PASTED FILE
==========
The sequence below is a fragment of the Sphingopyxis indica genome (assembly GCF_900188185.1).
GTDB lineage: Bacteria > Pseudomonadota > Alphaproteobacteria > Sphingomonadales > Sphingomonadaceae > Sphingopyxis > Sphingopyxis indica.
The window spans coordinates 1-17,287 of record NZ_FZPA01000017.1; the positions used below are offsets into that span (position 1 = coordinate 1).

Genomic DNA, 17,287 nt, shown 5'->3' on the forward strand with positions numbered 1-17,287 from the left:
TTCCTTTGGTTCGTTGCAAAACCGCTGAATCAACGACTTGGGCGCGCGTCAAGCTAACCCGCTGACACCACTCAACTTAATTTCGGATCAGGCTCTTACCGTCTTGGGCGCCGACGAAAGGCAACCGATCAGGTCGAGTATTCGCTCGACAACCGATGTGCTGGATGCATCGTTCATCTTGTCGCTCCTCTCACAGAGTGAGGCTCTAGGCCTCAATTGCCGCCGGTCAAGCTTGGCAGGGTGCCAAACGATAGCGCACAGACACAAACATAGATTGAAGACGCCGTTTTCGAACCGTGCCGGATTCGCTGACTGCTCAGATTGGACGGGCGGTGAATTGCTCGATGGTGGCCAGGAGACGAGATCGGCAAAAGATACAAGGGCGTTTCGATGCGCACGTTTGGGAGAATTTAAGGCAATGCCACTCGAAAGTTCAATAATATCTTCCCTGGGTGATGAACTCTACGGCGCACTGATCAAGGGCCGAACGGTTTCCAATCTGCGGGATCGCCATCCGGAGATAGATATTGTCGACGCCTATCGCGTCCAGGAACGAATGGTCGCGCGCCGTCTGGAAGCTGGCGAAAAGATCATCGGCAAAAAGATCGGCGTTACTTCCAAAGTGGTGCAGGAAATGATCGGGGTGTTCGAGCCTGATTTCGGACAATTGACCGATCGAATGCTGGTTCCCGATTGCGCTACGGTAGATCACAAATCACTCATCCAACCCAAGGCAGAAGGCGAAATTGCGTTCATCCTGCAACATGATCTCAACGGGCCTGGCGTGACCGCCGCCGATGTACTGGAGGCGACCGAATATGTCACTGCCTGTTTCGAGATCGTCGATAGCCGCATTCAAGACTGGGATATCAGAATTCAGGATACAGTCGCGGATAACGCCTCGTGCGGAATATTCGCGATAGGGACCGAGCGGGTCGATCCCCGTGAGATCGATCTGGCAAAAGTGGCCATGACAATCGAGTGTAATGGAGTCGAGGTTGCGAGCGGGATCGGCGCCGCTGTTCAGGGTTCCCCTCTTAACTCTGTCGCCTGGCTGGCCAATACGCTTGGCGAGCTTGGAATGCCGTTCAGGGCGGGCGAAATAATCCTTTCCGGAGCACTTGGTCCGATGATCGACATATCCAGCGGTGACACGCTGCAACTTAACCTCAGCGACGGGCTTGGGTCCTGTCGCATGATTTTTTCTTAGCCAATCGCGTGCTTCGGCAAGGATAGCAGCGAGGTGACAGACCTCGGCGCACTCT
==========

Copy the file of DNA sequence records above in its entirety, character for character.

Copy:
The sequence below is a fragment of the Sphingopyxis indica genome (assembly GCF_900188185.1).
GTDB lineage: Bacteria > Pseudomonadota > Alphaproteobacteria > Sphingomonadales > Sphingomonadaceae > Sphingopyxis > Sphingopyxis indica.
The window spans coordinates 1-17,287 of record NZ_FZPA01000017.1; the positions used below are offsets into that span (position 1 = coordinate 1).

Genomic DNA, 17,287 nt, shown 5'->3' on the forward strand with positions numbered 1-17,287 from the left:
TTCCTTTGGTTCGTTGCAAAACCGCTGAATCAACGACTTGGGCGCGCGTCAAGCTAACCCGCTGACACCACTCAACTTAATTTCGGATCAGGCTCTTACCGTCTTGGGCGCCGACGAAAGGCAACCGATCAGGTCGAGTATTCGCTCGACAACCGATGTGCTGGATGCATCGTTCATCTTGTCGCTCCTCTCACAGAGTGAGGCTCTAGGCCTCAATTGCCGCCGGTCAAGCTTGGCAGGGTGCCAAACGATAGCGCACAGACACAAACATAGATTGAAGACGCCGTTTTCGAACCGTGCCGGATTCGCTGACTGCTCAGATTGGACGGGCGGTGAATTGCTCGATGGTGGCCAGGAGACGAGATCGGCAAAAGATACAAGGGCGTTTCGATGCGCACGTTTGGGAGAATTTAAGGCAATGCCACTCGAAAGTTCAATAATATCTTCCCTGGGTGATGAACTCTACGGCGCACTGATCAAGGGCCGAACGGTTTCCAATCTGCGGGATCGCCATCCGGAGATAGATATTGTCGACGCCTATCGCGTCCAGGAACGAATGGTCGCGCGCCGTCTGGAAGCTGGCGAAAAGATCATCGGCAAAAAGATCGGCGTTACTTCCAAAGTGGTGCAGGAAATGATCGGGGTGTTCGAGCCTGATTTCGGACAATTGACCGATCGAATGCTGGTTCCCGATTGCGCTACGGTAGATCACAAATCACTCATCCAACCCAAGGCAGAAGGCGAAATTGCGTTCATCCTGCAACATGATCTCAACGGGCCTGGCGTGACCGCCGCCGATGTACTGGAGGCGACCGAATATGTCACTGCCTGTTTCGAGATCGTCGATAGCCGCATTCAAGACTGGGATATCAGAATTCAGGATACAGTCGCGGATAACGCCTCGTGCGGAATATTCGCGATAGGGACCGAGCGGGTCGATCCCCGTGAGATCGATCTGGCAAAAGTGGCCATGACAATCGAGTGTAATGGAGTCGAGGTTGCGAGCGGGATCGGCGCCGCTGTTCAGGGTTCCCCTCTTAACTCTGTCGCCTGGCTGGCCAATACGCTTGGCGAGCTTGGAATGCCGTTCAGGGCGGGCGAAATAATCCTTTCCGGAGCACTTGGTCCGATGATCGACATATCCAGCGGTGACACGCTGCAACTTAACCTCAGCGACGGGCTTGGGTCCTGTCGCATGATTTTTTCTTAGCCAATCGCGTGCTTCGGCAAGGATAGCAGCGAGGTGACAGACCTCGGCGCACTCT